Meeting the new Counsel General, Theodore Huckle
Meet the new Counsel General, Theodore Huckle QC, the man who will in future give the Assembly Government advice on legislative matters.
Because of the breadth and depth of his experience according to the First Minister and because Mr Jones - a barrister himself - learned the hard way that Mr Huckle is pretty good at his job.
Had they ever worked together, asked my colleague Carl Roberts?
Barristers don't work together, said Mr Jones. They appear against each other.
So have you ever appeared against each other?
Did you win, First Minister?
So is that why you got the job, Mr Huckle?
No comment - except a wry smile from both.
Mr Huckle describes himself as "politically interested". Does that mean he's a party member? Yes. A Labour party member? Yes. Of long-standing? Yes. You'll have gathered that Mr Huckle uses no more words than necessary to tell you what he means.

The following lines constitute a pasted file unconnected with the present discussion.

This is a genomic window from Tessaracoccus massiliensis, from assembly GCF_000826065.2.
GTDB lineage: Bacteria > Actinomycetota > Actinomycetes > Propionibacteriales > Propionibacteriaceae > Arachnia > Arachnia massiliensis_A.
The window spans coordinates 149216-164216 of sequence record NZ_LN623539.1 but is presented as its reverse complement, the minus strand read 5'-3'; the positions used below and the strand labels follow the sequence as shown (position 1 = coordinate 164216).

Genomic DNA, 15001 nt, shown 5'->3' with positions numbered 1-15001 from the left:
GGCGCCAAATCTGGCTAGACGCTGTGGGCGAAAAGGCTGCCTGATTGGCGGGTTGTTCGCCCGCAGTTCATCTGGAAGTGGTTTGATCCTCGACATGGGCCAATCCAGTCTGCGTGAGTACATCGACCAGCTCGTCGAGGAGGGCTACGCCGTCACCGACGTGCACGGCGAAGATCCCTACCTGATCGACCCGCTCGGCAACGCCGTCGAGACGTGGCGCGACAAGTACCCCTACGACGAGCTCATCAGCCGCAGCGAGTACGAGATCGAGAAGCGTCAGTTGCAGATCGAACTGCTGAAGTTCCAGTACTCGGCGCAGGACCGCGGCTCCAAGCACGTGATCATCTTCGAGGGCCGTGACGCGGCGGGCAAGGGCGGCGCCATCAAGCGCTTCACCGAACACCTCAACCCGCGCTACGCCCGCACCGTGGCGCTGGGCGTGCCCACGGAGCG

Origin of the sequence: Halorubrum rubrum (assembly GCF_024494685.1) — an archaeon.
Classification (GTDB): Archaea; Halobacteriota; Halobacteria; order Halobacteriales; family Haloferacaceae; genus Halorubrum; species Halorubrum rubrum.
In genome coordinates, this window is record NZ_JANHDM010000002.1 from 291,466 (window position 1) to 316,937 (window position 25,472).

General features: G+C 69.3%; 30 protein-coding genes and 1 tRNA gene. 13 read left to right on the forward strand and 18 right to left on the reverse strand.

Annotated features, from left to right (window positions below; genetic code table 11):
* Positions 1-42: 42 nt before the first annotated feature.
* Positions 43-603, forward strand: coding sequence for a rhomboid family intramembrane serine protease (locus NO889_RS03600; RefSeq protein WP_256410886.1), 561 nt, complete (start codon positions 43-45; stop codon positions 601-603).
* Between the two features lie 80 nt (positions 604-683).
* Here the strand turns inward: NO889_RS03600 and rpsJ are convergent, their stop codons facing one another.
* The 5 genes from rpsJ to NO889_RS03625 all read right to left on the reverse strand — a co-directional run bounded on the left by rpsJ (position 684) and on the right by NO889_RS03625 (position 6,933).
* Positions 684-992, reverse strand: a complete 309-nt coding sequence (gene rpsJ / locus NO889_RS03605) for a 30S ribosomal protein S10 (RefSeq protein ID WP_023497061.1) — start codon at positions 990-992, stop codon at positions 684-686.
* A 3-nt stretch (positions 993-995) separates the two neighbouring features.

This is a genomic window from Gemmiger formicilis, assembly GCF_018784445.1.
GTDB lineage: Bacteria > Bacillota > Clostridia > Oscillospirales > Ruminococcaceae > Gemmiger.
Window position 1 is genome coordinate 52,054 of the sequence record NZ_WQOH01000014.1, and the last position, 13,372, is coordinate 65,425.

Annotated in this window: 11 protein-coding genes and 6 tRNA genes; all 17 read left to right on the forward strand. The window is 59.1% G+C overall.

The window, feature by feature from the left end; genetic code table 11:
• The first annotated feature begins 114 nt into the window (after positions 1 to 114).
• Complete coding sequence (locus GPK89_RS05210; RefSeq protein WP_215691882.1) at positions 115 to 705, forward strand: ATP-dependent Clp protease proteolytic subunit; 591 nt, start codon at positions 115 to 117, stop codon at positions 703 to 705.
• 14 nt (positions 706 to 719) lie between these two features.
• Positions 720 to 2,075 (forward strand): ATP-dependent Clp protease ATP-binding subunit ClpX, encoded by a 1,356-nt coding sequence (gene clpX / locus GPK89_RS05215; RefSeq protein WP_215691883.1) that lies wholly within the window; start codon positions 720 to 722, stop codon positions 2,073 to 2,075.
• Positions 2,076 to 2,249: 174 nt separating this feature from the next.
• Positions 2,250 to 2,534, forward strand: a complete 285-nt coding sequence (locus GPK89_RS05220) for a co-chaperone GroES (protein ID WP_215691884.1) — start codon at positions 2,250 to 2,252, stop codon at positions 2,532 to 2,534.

We wondered out loud whether the new Counsel General had spotted the suggestion from Plaid's Simon Thomas that his appointment had "the smell of old-boy Labour network about it?"
He had. You can hear for yourself what he made of it - how many words he used to dismiss it.
By the way Mr Huckle won't be called on to give advice on 'the Lib Dem Two'. Just as well, he thought, because it struck him as "a politically thorny issue". Quite.
For what it's worth, I've still spoken to few AMs who are minded to vote to overturn the disqualification of Aled Roberts and John Dixon. If they were never truly elected, goes the argument, how can we let them 'back in' even if we do rate them and feel rather sorry for them?
But one explanation given for the error that saw Mr Roberts disqualified - that the Welsh language version of the advice he found on the Assembly's own website was out of date and therefore wrong - is gaining some traction and changing some minds. It is perfectly credible, for many, that Mr Roberts clicked on the Welsh version and was misinformed.
It may also give him a pretty muscular legal leg to stand on should the vote go against him and should another eminent Welsh QC - Alex Carlile - be asked to advise the party on taking the fight to court.